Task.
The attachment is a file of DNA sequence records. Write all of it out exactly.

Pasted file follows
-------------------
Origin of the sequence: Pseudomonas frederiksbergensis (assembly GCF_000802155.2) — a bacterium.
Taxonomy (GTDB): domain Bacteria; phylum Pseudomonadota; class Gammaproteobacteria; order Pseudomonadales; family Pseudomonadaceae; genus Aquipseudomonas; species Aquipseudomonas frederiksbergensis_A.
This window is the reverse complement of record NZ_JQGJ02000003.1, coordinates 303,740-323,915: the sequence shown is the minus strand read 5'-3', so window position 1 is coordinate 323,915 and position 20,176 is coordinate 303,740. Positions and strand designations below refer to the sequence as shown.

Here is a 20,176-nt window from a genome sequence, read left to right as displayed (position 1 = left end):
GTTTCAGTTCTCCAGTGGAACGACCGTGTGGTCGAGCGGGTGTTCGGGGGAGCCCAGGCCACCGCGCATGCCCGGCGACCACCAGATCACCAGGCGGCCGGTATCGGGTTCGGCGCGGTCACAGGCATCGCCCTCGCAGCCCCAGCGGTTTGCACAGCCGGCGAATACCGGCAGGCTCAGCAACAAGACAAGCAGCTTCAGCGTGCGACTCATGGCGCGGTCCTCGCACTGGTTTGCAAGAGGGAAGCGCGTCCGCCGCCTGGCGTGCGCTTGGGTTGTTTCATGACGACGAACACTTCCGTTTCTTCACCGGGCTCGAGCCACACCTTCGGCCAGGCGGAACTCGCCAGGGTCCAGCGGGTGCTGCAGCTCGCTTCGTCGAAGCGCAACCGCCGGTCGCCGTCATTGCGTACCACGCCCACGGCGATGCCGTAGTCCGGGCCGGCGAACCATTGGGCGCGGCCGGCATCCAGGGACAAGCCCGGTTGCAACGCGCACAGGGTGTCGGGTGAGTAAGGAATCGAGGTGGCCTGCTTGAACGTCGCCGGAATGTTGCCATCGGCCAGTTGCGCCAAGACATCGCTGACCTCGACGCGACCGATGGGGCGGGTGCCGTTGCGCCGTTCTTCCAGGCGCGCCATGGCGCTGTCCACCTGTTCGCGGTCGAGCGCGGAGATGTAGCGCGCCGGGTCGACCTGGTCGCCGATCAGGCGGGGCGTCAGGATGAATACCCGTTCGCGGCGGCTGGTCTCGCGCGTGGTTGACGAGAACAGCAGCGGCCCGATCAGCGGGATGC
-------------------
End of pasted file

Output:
Origin of the sequence: Pseudomonas frederiksbergensis (assembly GCF_000802155.2) — a bacterium.
Taxonomy (GTDB): domain Bacteria; phylum Pseudomonadota; class Gammaproteobacteria; order Pseudomonadales; family Pseudomonadaceae; genus Aquipseudomonas; species Aquipseudomonas frederiksbergensis_A.
This window is the reverse complement of record NZ_JQGJ02000003.1, coordinates 303,740-323,915: the sequence shown is the minus strand read 5'-3', so window position 1 is coordinate 323,915 and position 20,176 is coordinate 303,740. Positions and strand designations below refer to the sequence as shown.

Here is a 20,176-nt window from a genome sequence, read left to right as displayed (position 1 = left end):
GTTTCAGTTCTCCAGTGGAACGACCGTGTGGTCGAGCGGGTGTTCGGGGGAGCCCAGGCCACCGCGCATGCCCGGCGACCACCAGATCACCAGGCGGCCGGTATCGGGTTCGGCGCGGTCACAGGCATCGCCCTCGCAGCCCCAGCGGTTTGCACAGCCGGCGAATACCGGCAGGCTCAGCAACAAGACAAGCAGCTTCAGCGTGCGACTCATGGCGCGGTCCTCGCACTGGTTTGCAAGAGGGAAGCGCGTCCGCCGCCTGGCGTGCGCTTGGGTTGTTTCATGACGACGAACACTTCCGTTTCTTCACCGGGCTCGAGCCACACCTTCGGCCAGGCGGAACTCGCCAGGGTCCAGCGGGTGCTGCAGCTCGCTTCGTCGAAGCGCAACCGCCGGTCGCCGTCATTGCGTACCACGCCCACGGCGATGCCGTAGTCCGGGCCGGCGAACCATTGGGCGCGGCCGGCATCCAGGGACAAGCCCGGTTGCAACGCGCACAGGGTGTCGGGTGAGTAAGGAATCGAGGTGGCCTGCTTGAACGTCGCCGGAATGTTGCCATCGGCCAGTTGCGCCAAGACATCGCTGACCTCGACGCGACCGATGGGGCGGGTGCCGTTGCGCCGTTCTTCCAGGCGCGCCATGGCGCTGTCCACCTGTTCGCGGTCGAGCGCGGAGATGTAGCGCGCCGGGTCGACCTGGTCGCCGATCAGGCGGGGCGTCAGGATGAATACCCGTTCGCGGCGGCTGGTCTCGCGCGTGGTTGACGAGAACAGCAGCGGCCCGATCAGCGGGATGC